Monday, January 31, 2011

The Hallmark Moment

My friend Leon called about a problem he was having. I saved my manuscript to my hard drive and walked down the gravel road to his cabin. He lives on the other side of Eddy and Darla. He has a nice quiet little corner to himself.
He met me at the door. “Thanks for coming down,” he said, holding the door open for me. “Hope I didn’t interrupt anything important.”
          Being right in the middle of a new romance novel is not something Leon considers important. I could have told him how breaking a writer’s flow is like cutting off the city water supply in the middle of four alarm fire.
          Being careful not to trip over the head of a fake bear skin rug on the floor between two brown leather chairs, and a red-suede sofa, I said, “You don’t have to worry about Zelda, she’s not holding a grudge against you for calling the mortuary last summer.”
          “This isn’t about Zelda.” He motioned toward the sofa. “Have a seat. I’ve got coffee brewing. Bet it’s about ready. Be right back with two cups.” Leon took off toward his kitchen.
          After taking a seat on the sofa, I couldn’t help but notice the stack of valentine cards on his green coffee table. On the other side, were an equal number of envelopes he had been hand addressing. For a man who didn’t date, he sure had a lot of valentines going out of the door of the worst interior decorated house in the Hamptons.
          From the kitchen, Leon yelled, “You want sugar in yours?”
          “No thank you.”
          “Good, because I’m out of it.” He walked back into the living room carrying two cups of steaming coffee. “Be careful now. It’s hot.” He handed me a cup. Vapor rose from it.
He took a seat in one of the leather chairs on the other side of the table. “Move those cards back if you need to.”
Leon is pushing seventy, but he doesn’t look a day over sixty-eight. I gazed at him and said, “Leon, I didn’t know you had so many girlfriends.”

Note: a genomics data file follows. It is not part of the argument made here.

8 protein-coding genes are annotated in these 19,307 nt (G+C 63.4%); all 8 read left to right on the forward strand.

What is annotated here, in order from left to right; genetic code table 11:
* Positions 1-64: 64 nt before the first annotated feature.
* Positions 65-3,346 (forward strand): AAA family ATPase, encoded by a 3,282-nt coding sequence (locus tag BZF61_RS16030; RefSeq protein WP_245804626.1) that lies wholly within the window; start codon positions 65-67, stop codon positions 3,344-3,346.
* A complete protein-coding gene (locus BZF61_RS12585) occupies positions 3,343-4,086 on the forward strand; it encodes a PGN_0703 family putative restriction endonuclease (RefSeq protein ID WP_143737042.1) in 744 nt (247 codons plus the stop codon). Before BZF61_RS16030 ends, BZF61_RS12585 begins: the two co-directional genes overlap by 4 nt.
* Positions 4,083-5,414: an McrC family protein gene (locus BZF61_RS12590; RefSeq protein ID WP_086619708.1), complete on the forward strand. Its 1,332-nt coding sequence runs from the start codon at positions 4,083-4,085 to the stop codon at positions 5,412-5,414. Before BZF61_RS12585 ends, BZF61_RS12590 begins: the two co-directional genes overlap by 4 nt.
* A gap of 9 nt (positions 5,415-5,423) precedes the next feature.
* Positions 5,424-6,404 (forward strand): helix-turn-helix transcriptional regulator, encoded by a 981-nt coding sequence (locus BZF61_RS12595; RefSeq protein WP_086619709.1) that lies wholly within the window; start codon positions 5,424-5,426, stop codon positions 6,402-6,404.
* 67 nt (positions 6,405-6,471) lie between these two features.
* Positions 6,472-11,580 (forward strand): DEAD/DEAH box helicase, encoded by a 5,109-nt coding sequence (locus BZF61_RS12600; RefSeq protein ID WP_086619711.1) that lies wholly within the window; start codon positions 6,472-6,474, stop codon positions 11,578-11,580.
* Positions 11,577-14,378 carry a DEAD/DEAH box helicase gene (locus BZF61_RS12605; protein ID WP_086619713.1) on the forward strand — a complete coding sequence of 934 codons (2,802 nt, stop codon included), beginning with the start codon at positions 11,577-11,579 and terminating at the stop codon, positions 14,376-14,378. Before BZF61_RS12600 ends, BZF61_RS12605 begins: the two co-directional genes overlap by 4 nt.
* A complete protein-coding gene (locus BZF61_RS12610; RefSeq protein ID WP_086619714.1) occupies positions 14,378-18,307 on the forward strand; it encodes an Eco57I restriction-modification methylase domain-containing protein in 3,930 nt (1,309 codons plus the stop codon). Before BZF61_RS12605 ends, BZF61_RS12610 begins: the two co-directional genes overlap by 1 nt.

He grinned. “I gave up on girlfriends a long time ago. Those cards are going to the nursing home in town. Makes people feel good to get a card. Some of those folks don’t have any visitors. I know what that feels like.”
 Leon is our resident financial advisor. He had been quite successful in the banking industry, before he took an early retirement. Thirty-eight years back, the feds charged him with six counts of bank robbery, but according to Leon they missed a few.
While he was in prison, his wife divorced him and married a postman. His son grew up, moved away, and eventually quit responding to the letters Leon mailed from prison.
I waved my hand over the cup to help cool it off a bit. “So what kind of problem can I help you with?”
“You know, I told you about my son, Randel.”
I nodded and placed my cup on the table. At the Christmas party, Zelda predicted Leon would receive an unexpected visitor sometime within the New Year. We all hoped it would be Leon’s son, Randel. I visualized one of those Hallmark moments when they grabbed each other and hugged. Where years of disappointment were wiped away and replaced with love for one another.
I smiled. “Is your son coming to see you?”
After taking a sip from his cup, he shook his head. “No, he quit me a long time ago. Not a good role model, abandonment, and all that.”
So much for Zelda’s prediction and a Hallmark moment.
“I found out I have a grandson out in California. His name is Markus. I sent some money to the college. I told them to tell Markus it was a grant or something so Randel wouldn’t make him send it back.”
I leaned forward and put my hands on my knees. I wasn’t ready to give up on that Hallmark moment. “That’s great, Leon. Is your grandson coming to see you?”
He shook his head. “I can’t see how. He’s just started the spring semester in college out there. For all I know, he might not even know I exist.”
Leaning back on the sofa, I decided to let Leon take the lead and tell me whatever was on his mind. “I’m all ears. How can I help you?”
“Would you write my memoirs?”
“Your memoirs?”
He stood, walked over to a small table in the corner, pulled open a drawer, and removed a stack of papers and handed them to me. “These are some clippings and notes I made over the years. Maybe you can make some sense out them.”
“Hold on a minute, Leon. I only write fiction, you know, made up stuff. I don’t know anything about writing memoirs.”
“Eddy said you weren’t much of a writer, but since you’re the only writer I know, I figured it was worth a shot.” He held his hand out for the papers.
I held onto them. “Why do you want me to write your memoir?”
“I’m not going to live forever. I was hoping one day you’d send it to my grandson so he’ll know something about his grandfather.”